The SEC’s fiscal year ended on Tuesday of this week. The end of any year offers a time for reflection on what has been accomplished in that span. The Wall Street Journal reported that the number of SEC enforcement cases in the just- completed fiscal year will represent the first year-over-year increase since 2011. Soon after Mary Jo White was sworn in as SEC Chair in April 2013, she pledged “aggressive and creative” enforcement. Some SEC commentators have suggested, however, that the increased enforcement activity “masks a scarcity of the blockbuster actions that should be a feature of an effective Wall Street cop.”

Chair White believes that the SEC’s Enforcement Division has been highly successful in the past year, and she has promised that aggressive enforcement will continue. The official tally of enforcement actions for the fiscal year ending on Tuesday is still being completed, but is well over the 686 reached in the previous 12-month period. The Wall Street Journal article credits Ms. White for recent progress on at least two of her priorities: her policy of requiring admissions of wrongdoing to settle SEC allegations, and her “broken windows” strategy of pursuing even small legal violations.

Senior SEC officials have said that the agency’s post-financial crisis strategy is to pursue wrongdoing on a broad range of matters, rather than focus on any particular area. Andrew Ceresney, SEC Enforcement Chief, has indicated that the types of cases being targeted include insider trading, market structure, microcap-stock fraud, pyramid schemes, municipal securities, complex financial instruments, investment-adviser fraud, and financial-reporting fraud.

So, what is likely in store for the SEC in the fiscal year that began on Wednesday? Chair White has stressed that, on the rulemaking front, the agency will focus on finishing the rules mandated by the Dodd-Frank Act and JOBS Act. In addition, although not mandated by Dodd-Frank, White has said that the agency will make a “threshold decision” this year on whether, and how, to move forward with a uniform fiduciary standard rule for brokers and advisers. Similarly, on the enforcement front, the Commission is likely to continue pursuing actions against investment advisers who breach their fiduciary obligations to their clients. Last week, for example, a New York-based private equity advisory firm agreed to pay $2.3 million to settle civil charges that it breached its fiduciary duty to two funds by improperly allocating certain expenses in their company portfolios - also an indication that the SEC is ramping up oversight of the private equity sector.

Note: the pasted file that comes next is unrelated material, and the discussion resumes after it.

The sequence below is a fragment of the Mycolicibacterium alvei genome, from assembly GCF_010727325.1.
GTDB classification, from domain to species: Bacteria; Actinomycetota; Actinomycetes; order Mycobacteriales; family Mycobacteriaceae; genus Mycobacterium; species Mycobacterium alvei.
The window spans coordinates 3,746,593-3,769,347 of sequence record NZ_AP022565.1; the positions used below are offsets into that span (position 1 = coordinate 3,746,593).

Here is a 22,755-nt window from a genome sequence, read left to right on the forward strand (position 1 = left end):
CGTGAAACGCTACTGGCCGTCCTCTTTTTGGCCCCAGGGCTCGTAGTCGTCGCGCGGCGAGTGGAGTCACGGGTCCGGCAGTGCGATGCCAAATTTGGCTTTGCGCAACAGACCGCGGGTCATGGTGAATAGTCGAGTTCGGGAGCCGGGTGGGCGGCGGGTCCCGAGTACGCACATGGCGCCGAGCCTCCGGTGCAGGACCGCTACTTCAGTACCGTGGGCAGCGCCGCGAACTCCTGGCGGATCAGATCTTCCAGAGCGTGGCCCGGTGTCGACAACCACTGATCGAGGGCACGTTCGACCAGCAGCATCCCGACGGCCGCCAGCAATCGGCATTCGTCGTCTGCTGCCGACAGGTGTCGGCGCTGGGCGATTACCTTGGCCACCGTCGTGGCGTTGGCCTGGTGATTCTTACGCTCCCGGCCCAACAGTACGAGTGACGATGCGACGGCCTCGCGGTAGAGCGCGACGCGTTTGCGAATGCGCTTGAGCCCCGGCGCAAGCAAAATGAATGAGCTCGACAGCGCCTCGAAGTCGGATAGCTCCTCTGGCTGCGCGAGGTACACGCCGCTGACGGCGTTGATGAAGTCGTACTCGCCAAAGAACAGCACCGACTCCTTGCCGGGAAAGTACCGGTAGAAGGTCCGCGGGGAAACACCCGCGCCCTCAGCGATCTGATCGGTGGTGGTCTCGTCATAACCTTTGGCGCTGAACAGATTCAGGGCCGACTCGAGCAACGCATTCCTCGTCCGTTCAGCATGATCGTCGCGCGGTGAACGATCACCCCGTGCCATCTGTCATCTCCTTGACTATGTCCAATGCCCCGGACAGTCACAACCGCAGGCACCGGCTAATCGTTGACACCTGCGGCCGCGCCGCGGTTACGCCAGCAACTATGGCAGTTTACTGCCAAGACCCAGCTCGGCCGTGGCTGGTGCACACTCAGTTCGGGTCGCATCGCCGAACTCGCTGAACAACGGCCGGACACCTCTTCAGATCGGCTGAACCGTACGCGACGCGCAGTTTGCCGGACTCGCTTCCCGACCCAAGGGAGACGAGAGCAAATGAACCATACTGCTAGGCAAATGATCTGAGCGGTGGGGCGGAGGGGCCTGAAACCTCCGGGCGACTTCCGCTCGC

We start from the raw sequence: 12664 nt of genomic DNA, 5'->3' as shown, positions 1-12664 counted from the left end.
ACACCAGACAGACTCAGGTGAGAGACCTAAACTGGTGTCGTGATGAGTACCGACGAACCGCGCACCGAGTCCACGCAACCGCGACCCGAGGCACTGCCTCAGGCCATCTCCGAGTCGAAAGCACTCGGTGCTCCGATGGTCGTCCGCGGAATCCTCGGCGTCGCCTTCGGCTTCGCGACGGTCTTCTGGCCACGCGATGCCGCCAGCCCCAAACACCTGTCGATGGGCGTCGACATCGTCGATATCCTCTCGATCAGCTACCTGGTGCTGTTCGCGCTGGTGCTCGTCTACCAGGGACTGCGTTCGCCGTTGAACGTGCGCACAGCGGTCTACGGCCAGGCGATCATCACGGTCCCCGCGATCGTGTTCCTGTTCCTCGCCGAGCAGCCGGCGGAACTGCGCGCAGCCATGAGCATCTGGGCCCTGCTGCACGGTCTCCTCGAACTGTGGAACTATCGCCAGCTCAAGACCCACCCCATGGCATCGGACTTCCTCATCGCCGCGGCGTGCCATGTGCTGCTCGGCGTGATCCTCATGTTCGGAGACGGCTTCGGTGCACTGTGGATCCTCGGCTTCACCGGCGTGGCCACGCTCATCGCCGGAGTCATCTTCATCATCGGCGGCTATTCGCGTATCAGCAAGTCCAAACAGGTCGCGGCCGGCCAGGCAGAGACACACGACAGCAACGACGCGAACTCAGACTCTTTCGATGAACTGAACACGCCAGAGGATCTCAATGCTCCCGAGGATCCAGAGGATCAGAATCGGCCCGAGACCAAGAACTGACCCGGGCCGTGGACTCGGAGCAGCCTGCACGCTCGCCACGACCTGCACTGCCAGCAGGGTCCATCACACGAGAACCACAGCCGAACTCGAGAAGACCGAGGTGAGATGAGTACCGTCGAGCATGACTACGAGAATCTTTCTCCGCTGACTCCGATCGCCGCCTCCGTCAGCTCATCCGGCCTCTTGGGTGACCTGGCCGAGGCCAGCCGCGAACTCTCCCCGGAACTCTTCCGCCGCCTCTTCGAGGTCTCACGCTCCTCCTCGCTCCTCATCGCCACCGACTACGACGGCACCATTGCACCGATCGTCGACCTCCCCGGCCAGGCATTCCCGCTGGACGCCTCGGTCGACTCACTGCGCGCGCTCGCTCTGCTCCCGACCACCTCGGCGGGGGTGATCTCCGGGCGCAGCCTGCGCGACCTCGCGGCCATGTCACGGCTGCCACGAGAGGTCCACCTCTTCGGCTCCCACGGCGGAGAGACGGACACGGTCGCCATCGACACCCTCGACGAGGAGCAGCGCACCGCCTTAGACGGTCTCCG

The SEC has sounded alarms about perceived widespread problems at private equity advisers surrounding the allocation of expenses, hidden fees and concerns with valuations and marketing. In part, the SEC has been ferreting out some of these problems through compliance exams of more than 150 newly registered investment advisers. In the area of expenses, SEC officials have said that some private equity advisers have been shifting expenses from themselves to their clients without proper disclosure.

Earlier this month, The Wall Street Journal reported that the SEC is in the process of preparing new rules to increase the monitoring and oversight of other asset funds, including hedge funds and alternative mutual funds. Importantly, the SEC’s proposed rules are being promulgated at the same time the SEC is conducting what it has coined a “national sweep exam” of alternative mutual funds to examine in greater detail how alternative funds value the “illiquid assets” held by the fund, among other things.

It has been suggested that the proposed sweep of alternative mutual funds is part of a larger strategy by the SEC to bring the alternative mutual funds, and similarly situated entities such as asset managers, hedge funds and private equity funds, under the same regulatory umbrella imposed upon large banks and similarly situated financial institutions in response to the 2008 recession. Those regulations were adopted to address the purported risk that the failure of one or more large financial institutions could debilitate the national economy.

The combined import of the SEC’s actions is that additional oversight and regulatory scrutiny are all but assured in the near future. Ms. White, a former federal prosecutor, seems to be making good on her promise of increased regulatory enforcement. Arthur Levitt, the SEC’s Chairman from 1993 to 2001, said recently that Ms. White has gotten off to a good start on enforcement, but that it is too early to judge the effectiveness of her efforts to make the SEC a tougher agency. In the meantime, however, financial services industry participants would be well advised to comply with their regulatory responsibilities and increase their efforts to avoid misconduct. Preparation will go a long way in dealing with what appears to be an expanding minefield of new regulations, and potential enforcement actions, from the federal government.